CHAPTER THREE: Martial tournaments. You actually use real combat rules in this chapter, rather than the rules in chapter one. I thought it was a bit awkward, but it made sense. Archery is a simple hit the bullseye game, and the "bear wrasslin'" is just plain comical. They even provide stats for the bears with names such as Sonny and Boozer. Many a DM will want to watch their PC's wrestle with the bears. Drinksmash is an orc drinking game. Rules are also included to Duel or Joust, as well. The Tree Game is almost like a Pinata with a bow & arrow.

    CHAPTER FOUR: Tavern games. Drunken daggers is just plain sadistic, getting people drunk and letting them throw daggers at each other for gold. We're also shown games that involve spewing alcohol through fire, a card game involving gin and rabbits (I haven't figured this one out completely yet), and even story performance games.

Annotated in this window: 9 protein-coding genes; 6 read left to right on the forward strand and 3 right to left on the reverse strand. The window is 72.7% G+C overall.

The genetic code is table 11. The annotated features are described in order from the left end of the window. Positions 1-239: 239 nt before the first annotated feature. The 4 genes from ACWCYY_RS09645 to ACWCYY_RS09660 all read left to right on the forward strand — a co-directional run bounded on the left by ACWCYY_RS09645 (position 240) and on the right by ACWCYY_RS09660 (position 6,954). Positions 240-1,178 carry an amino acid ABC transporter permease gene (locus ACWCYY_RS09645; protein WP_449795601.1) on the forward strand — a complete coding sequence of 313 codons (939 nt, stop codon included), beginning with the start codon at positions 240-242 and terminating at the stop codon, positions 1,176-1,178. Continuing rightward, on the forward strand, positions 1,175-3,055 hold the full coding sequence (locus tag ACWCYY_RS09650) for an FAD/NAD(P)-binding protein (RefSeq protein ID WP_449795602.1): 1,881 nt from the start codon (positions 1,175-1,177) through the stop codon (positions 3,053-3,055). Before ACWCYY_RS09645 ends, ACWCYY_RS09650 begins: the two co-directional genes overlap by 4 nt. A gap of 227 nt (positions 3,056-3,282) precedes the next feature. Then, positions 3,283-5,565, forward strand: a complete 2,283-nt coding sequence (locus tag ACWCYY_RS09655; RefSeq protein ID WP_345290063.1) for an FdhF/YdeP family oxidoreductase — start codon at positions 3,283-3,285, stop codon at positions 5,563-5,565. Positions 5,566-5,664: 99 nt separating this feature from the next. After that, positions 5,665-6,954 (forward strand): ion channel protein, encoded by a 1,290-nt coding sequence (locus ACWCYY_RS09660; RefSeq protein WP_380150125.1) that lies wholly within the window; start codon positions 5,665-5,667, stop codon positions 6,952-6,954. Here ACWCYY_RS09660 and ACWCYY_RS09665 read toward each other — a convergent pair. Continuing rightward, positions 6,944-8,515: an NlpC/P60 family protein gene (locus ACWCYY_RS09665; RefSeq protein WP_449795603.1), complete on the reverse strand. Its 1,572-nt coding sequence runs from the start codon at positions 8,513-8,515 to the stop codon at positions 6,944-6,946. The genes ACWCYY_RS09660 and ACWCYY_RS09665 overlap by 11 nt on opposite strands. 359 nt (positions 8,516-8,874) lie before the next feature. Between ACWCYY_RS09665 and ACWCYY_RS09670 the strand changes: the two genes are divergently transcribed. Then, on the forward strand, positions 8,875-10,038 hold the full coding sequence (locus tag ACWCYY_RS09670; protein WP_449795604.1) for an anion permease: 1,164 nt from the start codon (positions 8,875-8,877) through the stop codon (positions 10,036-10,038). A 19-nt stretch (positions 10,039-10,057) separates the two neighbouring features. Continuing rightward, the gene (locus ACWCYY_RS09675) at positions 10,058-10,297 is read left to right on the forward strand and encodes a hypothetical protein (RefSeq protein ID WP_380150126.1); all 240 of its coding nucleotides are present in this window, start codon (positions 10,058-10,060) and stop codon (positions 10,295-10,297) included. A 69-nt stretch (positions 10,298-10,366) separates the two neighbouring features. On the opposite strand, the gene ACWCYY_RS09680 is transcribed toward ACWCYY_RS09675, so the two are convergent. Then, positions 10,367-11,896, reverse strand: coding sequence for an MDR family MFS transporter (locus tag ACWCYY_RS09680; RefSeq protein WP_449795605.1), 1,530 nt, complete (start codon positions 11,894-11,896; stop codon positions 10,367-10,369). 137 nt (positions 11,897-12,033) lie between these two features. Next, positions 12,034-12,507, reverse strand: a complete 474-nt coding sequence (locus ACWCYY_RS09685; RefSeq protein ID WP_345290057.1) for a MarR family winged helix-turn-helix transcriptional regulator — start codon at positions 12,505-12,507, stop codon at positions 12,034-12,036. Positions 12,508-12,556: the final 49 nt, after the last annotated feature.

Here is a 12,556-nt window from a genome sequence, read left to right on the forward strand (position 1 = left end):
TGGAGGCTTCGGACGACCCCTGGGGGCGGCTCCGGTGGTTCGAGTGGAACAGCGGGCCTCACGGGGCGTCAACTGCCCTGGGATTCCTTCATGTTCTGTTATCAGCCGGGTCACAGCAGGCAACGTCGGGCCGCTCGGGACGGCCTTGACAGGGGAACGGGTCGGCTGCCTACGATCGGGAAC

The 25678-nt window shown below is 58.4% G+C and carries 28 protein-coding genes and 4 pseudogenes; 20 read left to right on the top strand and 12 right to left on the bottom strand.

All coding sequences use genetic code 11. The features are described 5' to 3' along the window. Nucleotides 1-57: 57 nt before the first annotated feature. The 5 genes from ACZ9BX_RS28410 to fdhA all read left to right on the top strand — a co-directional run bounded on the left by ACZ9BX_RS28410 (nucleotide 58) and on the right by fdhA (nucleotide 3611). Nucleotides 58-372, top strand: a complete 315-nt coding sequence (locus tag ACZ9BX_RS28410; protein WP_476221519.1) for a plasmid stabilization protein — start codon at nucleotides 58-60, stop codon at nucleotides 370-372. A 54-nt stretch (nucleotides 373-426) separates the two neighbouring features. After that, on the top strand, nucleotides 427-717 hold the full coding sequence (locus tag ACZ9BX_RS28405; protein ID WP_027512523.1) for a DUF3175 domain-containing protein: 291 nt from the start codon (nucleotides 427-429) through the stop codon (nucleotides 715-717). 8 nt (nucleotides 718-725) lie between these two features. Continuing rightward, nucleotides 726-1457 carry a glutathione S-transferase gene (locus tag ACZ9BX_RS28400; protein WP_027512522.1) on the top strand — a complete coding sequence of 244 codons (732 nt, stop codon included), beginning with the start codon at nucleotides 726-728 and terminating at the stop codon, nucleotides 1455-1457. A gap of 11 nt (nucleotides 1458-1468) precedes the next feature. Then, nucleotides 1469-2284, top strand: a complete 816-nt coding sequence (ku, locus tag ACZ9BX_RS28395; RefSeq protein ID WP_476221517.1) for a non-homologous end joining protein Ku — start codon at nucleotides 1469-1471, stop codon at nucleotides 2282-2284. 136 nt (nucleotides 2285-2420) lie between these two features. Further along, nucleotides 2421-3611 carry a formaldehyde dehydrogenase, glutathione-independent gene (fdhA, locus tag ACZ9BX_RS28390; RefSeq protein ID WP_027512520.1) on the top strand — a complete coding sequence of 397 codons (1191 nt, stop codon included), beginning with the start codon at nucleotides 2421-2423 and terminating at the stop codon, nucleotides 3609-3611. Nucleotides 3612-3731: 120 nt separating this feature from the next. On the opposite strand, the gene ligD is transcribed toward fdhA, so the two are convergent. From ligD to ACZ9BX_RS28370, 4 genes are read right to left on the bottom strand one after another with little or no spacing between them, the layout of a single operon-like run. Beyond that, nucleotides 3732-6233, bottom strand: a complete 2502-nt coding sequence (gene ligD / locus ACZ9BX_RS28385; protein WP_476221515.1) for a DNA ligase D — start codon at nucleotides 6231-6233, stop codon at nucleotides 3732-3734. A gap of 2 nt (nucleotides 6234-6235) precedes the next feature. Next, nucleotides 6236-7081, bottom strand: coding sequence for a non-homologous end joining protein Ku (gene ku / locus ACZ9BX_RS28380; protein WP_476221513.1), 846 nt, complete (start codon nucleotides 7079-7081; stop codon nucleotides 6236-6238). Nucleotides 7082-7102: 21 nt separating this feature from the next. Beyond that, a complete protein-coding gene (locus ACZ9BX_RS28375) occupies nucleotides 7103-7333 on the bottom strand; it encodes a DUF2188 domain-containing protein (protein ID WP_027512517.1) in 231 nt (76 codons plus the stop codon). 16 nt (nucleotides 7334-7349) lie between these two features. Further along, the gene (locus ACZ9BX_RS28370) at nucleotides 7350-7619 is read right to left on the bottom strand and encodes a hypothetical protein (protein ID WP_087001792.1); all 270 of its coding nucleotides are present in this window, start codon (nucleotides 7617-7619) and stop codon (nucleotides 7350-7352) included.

CHAPTER FIVE: Magical competitions. Okay, this is truly unique and interesting. "Bahly" as its called, is almost like... Spellcaster Soccer. You try to protect your goal, and use spells to keep the other team from scoring. Sound easy? Yeah right! The only beef I have is that powerful spellcasters just wouldn't fit in unless they were restricted from using high level spells. But that's a minor issue. I want to have actual tournaments like this in my own campaign, and you could create an entire league if you wanted! There's also an example team with full stats. Conjuration combat reminds me of Pokemon. Summon things and watch them kill each other. When they "die", they return to where they came from. I love it! So simple. There's also a polymorph game, which is kind of amusing, and a new spell, Polymorph Aura, which functions similar to what Polymorph Self originally did, allows you to change several times.